Although we don't believe in timing the market or panicking over market movements, we do like to keep an eye on big changes -- just in case they're material to our investing thesis.

What: Shares of precious metals explorer Pretium Resources crashed 27% today after reporting preliminary processing results for the material excavated from its Valley of the Kings (VOK) Bulk Sample Program.

So what: The stock plummeted earlier this month after independent consultant Strathcona Mineral Services resigned from the project, and Pretium's report today included part of the reason why: Strathcona found "no valid gold resources for the VOK zone." Although the first portion of the bulk sample was actually pretty solid -- a total of 281 ounces of gold and 532 ounces of silver were produced -- Strathcona's conclusion reinforces Wall Street's worst fears about the project's potential (or lack thereof).


Now what: Naturally, Pretium backed the sampling methodology of Snowden Mining, the other industry consultant it hired for VOK. "Preliminary figures from the processing of the 426585E cross-cut show the contained metal included 281 ounces of gold," wrote Pretium in a statement. "It is the opinion of both Pretivm and Snowden that there is a significant difference in the contained gold estimated by the selective sampling of the 426585E cross-cut by the sample tower and the actual contained gold determined by milling the total 2,167 tonnes of material excavated from the 426585E cross-cut." So while the stock is certainly too risky for average investors, the extreme pessimism surrounding Pretium might be providing resource-savvy Fools with an enticing entry point.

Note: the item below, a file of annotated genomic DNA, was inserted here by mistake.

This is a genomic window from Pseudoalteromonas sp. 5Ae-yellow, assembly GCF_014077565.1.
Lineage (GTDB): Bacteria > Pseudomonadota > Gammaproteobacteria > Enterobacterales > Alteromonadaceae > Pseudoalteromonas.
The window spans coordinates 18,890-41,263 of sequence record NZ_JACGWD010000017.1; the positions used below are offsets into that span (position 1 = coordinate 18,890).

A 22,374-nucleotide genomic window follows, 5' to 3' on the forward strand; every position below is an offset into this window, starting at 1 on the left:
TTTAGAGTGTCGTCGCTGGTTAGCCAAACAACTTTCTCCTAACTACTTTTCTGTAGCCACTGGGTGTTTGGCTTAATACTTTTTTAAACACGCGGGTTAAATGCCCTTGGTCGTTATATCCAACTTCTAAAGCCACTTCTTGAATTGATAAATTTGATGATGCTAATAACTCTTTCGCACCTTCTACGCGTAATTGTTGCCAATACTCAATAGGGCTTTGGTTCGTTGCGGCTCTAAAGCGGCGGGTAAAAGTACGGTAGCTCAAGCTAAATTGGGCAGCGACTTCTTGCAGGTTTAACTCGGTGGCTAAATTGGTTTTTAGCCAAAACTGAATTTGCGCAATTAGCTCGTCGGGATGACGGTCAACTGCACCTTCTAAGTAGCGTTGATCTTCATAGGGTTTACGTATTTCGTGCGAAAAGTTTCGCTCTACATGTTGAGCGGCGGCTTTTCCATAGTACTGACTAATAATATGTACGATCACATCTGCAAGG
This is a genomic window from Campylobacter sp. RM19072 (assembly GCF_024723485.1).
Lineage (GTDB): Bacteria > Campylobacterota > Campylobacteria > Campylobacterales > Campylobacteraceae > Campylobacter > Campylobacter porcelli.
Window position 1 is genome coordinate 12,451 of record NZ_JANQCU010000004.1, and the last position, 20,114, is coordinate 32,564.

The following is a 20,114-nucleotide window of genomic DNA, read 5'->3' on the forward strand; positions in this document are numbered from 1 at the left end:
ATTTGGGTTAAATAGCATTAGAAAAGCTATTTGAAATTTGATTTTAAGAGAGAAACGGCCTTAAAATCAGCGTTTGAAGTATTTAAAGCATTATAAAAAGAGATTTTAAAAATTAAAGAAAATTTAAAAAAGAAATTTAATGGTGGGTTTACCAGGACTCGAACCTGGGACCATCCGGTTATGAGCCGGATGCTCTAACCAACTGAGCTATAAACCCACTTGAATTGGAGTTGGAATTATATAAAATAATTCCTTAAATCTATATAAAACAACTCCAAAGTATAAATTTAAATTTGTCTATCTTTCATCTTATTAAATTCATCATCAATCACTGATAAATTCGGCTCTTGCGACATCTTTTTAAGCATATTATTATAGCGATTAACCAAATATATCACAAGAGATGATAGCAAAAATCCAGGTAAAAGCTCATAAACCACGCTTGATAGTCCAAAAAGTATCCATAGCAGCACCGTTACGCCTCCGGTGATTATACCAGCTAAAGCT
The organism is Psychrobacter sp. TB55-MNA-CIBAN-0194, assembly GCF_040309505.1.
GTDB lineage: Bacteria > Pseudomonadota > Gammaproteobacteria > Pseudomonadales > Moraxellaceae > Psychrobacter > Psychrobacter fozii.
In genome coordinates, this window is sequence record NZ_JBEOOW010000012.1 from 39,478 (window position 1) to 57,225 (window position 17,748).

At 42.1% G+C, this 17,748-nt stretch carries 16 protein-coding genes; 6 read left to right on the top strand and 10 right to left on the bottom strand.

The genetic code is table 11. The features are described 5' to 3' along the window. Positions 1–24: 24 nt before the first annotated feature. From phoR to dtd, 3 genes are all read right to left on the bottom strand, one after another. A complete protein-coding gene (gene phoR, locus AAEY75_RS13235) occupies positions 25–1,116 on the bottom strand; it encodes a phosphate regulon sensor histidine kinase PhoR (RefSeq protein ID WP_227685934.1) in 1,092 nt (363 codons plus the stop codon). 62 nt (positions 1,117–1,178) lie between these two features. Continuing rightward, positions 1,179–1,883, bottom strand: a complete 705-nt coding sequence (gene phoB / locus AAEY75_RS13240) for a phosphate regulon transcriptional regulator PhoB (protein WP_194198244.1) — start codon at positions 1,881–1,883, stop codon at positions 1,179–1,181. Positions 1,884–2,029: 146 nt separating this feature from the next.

Another golden opportunity
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The article Why Pretium Shares Plummeted Again originally appeared on Fool.com.

Fool contributor Brian Pacampara has no position in any stocks mentioned. The Motley Fool has no position in any of the stocks mentioned. Try any of our Foolish newsletter services free for 30 days. We Fools may not all hold the same opinions, but we all believe that considering a diverse range of insights makes us better investors. The Motley Fool has a disclosure policy.

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